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Neighborhood Brewers: CS Alum And Brother Turn Passion For Beer Into A Thriving Business

8/19/2019 3:48:20 PM By Mary Timmins, Illinois Alumni magazine

San Diego was the port of call and discharge papers were the order of business when Darin Riggs put ashore in December 2012, closing out his time cruising under the ocean in nuclear submarines, making sure their reactors behaved themselves.

A Naval officer with an ROTC commission earned through the University of Illinois, Riggs (BS CS ’03) walked off the boat and into civilian life knowing exactly what he wanted to do next: Make beer with his brother and fellow alumnus, Matt (BS Technical Systems Management, ’06).
Darin Riggs BS CS '03) removes spent grain from the brewhouse at Riggs Brewery in Urbana. (photo by L. Brian Stauffer)
Darin Riggs BS CS '03) removes spent grain from the brewhouse at Riggs Brewery in Urbana. (photo by L. Brian Stauffer)

A few years before, when both brothers were stationed there—Matt as a UI ROTC-commissioned officer in the Marine Corps—San Diego was riding the tide of fizzy, craft-brewed fermentations that would soon have the country awash in India pale ale and chocolate stouts. Between duty stations that included sailing around the world with a Marine expeditionary unit and running practice invasions, Matt had spent much of his free time ashore at San Marcos Brewery & Grill, working in return for food and beer. “To smell that mash for the first time on a brew day—it was like a hook,” he says. “I became convinced that this was what I wanted to do.”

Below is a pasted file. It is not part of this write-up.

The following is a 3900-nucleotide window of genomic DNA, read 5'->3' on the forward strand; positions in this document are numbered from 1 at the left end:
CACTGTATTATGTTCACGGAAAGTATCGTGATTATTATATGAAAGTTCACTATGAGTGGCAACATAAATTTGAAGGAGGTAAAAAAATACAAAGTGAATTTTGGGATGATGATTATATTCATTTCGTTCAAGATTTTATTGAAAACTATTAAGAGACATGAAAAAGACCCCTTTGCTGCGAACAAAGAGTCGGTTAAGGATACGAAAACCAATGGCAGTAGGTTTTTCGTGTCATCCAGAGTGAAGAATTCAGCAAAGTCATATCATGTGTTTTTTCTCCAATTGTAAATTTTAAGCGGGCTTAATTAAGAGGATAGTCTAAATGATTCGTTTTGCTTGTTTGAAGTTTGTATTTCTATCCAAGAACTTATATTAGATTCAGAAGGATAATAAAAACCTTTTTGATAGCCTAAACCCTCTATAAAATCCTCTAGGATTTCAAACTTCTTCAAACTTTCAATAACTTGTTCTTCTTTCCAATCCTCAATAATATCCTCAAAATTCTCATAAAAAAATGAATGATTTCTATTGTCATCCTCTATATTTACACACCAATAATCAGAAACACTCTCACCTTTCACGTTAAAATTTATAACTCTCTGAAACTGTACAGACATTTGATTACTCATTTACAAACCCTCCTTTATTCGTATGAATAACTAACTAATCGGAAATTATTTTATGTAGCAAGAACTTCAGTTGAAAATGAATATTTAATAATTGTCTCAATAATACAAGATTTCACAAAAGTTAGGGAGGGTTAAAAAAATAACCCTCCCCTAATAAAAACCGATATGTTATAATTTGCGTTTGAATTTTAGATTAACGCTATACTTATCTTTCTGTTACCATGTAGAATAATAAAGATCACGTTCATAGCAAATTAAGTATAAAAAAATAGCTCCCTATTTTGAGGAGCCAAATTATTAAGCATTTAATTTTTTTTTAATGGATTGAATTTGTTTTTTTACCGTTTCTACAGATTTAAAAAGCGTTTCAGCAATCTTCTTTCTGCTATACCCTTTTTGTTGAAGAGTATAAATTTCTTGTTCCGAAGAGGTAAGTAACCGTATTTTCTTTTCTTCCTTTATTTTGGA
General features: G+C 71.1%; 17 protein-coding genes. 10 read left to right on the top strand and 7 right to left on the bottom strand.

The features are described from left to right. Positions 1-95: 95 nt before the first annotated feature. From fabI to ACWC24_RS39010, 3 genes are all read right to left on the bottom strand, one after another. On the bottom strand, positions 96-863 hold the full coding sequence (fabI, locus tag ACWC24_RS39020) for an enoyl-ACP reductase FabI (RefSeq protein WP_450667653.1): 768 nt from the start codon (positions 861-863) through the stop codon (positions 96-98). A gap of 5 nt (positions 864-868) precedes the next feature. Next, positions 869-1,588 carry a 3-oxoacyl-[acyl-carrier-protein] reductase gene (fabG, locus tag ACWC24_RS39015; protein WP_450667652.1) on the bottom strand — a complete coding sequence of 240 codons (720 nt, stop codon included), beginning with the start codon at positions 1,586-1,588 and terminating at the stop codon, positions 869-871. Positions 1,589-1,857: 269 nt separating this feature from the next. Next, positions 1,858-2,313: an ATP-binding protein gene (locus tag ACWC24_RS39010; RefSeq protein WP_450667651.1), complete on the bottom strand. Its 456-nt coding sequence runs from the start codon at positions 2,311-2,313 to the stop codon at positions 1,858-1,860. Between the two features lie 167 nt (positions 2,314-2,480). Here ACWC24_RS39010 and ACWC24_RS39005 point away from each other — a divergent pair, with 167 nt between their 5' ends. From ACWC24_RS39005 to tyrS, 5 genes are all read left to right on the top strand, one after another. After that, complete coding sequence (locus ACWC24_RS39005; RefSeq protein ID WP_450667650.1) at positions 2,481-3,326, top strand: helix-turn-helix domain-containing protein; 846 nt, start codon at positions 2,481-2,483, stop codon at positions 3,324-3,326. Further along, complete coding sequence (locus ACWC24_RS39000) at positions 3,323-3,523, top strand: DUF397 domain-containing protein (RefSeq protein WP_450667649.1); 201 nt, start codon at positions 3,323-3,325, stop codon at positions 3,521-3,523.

By the time Darin disembarked from his sub for the last time, Matt had already resigned his commission and was working at a different brewery—in Germany. As for Darin, he was preparing to enroll in the Master Brewers Program at the University of California, Davis.

“We had had this pie-in-the-sky dream for a long time—from when we were undergraduates and we first tasted beer,” Matt recalls. “We said, ‘They make this from grain? We do grain back home on our farm. Why don’t we make this someday?’”

The Riggs brothers had seen the future. And it was a brewery.

 

Something for every palate

Riggs Beer Company lies on the eastern edge of Urbana, just down the road from the farm where Darin and Matt were raised. The brewery has been up and running since May 2015; the taproom opened about a year later after navigating the requisite state-licensing perplexities.